ON occasion when travelling, you come across a place that is so staggering and beyond comprehension that you have to take a deep breath because your brain can’t compute the magnitude of what you are seeing.
Thankfully, these occasions are almost always magnificent visual feasts such as California’s Yosemite National Park, Kenya’s Great Rift Valley, The Great Pyramids in Egypt or, here at home, The Quiraing on Skye or the majestic Glen Coe.
On other, more rare occasions, it is for very different reasons.
The Nazi extermination camps at Auschwitz-Birkenau in what is now Poland being one salient example.
It was on a visit there that my wife and I had to sit down on more than one occasion just to make sure we were actually still of this world and not part of a nightmare vision of hell dreamt up by Dante.
Slaughter on an industrial scale took place there, along the production lines of death.
The place is now a museum and, more importantly, a memorial to the estimated 1.1 million innocent people, mostly Jews, who were murdered there as part of Hitler’s “Final Solution”.
It is a powerful and timeless reminder of man’s inhumanity to man and a warning to future generations, that it should never, ever be allowed to happen again.
Dotted among the busloads of stunned visitors, groups of Jewish mourners gather to pay respect, through a few words of prayer and, significantly with regards to this column, the laying of a wreath for long-lost family members and friends.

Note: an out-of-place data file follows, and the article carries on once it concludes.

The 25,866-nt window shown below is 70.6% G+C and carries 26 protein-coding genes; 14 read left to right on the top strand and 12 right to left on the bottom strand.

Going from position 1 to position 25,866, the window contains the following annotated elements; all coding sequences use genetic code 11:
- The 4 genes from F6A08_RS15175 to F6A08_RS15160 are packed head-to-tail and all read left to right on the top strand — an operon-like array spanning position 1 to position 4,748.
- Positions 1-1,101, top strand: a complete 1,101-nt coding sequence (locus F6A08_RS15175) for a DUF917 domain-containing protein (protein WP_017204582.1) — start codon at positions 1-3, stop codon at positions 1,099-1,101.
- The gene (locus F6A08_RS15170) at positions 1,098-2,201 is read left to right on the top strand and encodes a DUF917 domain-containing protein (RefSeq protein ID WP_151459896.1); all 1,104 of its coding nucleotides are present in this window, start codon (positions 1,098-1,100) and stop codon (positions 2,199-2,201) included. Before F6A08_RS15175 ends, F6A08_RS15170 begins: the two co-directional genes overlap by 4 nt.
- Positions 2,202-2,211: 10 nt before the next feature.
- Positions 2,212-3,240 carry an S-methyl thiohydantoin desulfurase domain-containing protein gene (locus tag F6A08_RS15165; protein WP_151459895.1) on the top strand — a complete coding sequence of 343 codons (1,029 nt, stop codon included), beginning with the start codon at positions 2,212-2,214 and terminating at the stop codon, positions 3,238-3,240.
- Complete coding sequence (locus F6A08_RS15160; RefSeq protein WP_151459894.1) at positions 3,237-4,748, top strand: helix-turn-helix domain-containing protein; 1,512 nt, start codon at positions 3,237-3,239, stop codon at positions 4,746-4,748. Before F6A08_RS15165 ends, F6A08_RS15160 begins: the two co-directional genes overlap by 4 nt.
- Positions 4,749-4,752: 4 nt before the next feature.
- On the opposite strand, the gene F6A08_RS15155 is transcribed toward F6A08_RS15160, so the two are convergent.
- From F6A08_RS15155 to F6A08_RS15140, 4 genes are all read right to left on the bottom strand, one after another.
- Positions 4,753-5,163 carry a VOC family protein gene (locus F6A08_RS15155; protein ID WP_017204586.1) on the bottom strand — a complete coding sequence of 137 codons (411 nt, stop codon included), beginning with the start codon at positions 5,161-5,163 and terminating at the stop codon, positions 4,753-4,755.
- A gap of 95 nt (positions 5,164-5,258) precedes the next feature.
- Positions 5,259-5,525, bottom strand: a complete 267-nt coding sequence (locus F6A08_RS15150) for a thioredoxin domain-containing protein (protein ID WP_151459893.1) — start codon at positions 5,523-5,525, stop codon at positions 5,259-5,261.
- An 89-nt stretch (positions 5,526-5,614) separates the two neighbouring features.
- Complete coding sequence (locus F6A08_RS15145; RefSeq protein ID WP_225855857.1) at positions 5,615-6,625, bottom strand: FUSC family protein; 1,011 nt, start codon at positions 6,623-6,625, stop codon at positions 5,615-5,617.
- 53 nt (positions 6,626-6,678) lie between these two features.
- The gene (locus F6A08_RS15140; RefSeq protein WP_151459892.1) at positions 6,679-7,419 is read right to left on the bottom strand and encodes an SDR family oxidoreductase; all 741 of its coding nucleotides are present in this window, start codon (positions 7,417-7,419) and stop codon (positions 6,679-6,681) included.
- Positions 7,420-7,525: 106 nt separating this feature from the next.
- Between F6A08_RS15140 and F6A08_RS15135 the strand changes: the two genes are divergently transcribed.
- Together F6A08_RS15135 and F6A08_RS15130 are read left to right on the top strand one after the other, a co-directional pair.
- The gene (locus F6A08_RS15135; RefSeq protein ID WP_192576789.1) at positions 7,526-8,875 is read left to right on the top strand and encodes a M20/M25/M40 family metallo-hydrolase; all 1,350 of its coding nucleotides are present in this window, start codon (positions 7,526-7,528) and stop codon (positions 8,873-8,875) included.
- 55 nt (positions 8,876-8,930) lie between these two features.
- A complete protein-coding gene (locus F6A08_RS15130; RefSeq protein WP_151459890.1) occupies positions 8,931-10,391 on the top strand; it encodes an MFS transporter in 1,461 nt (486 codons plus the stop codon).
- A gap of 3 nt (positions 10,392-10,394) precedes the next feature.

Sadly, it is wreath laying that has landed the Labour Party in such a sorry state at the moment. That is because the Labour leader and potential future Prime Minister of the UK, Jeremy Corbyn, has allowed himself and his party to be engulfed by a row over anti-Semitism after pictures of him surfaced laying a wreath at a cemetery in Tunisia in 2014. Critics say photographs suggest the wreath was laid at the graves of PLO leaders, directing the Black September terrorists who carried out the 1972 massacre of Israeli Olympic athletes in Munich.
Labour, in turn, insist their leader was remembering those lost in the bombing of the PLO HQ by Israel, condemned at the time, and, more widely, saluting all those who have lost their lives in conflict. So Labour, the official opposition to a Government stumbling onwards to an uncertain Brexit, has spent another week mired in accusations of anti-Semitism.
While Corbyn and the Labour Party self-immolate, Theresa May’s ministers are allowed to stagger on, fighting among themselves, already passing the buck for what increasingly looks like a Brexit fiasco.
This should have been perfect for Labour. A time to turn the tables on the Tories and surge forward in the polls. Corbynistas, of course, believe their man is being maligned, see conspiracies everywhere and believe he will prevail. But, out there in the real world, where real voters live, constantly denying being anti-Semite is not a good look. He needs to change the story.
That should not be too difficult but, while he may look like Obi-Wan Kenobi from Star Wars , the growing suspicion is that Corbyn might only have wan brain cell. And as such, should never, ever be allowed within a mile of No 10. Oh Jeremy Corbyn! Oh indeed!
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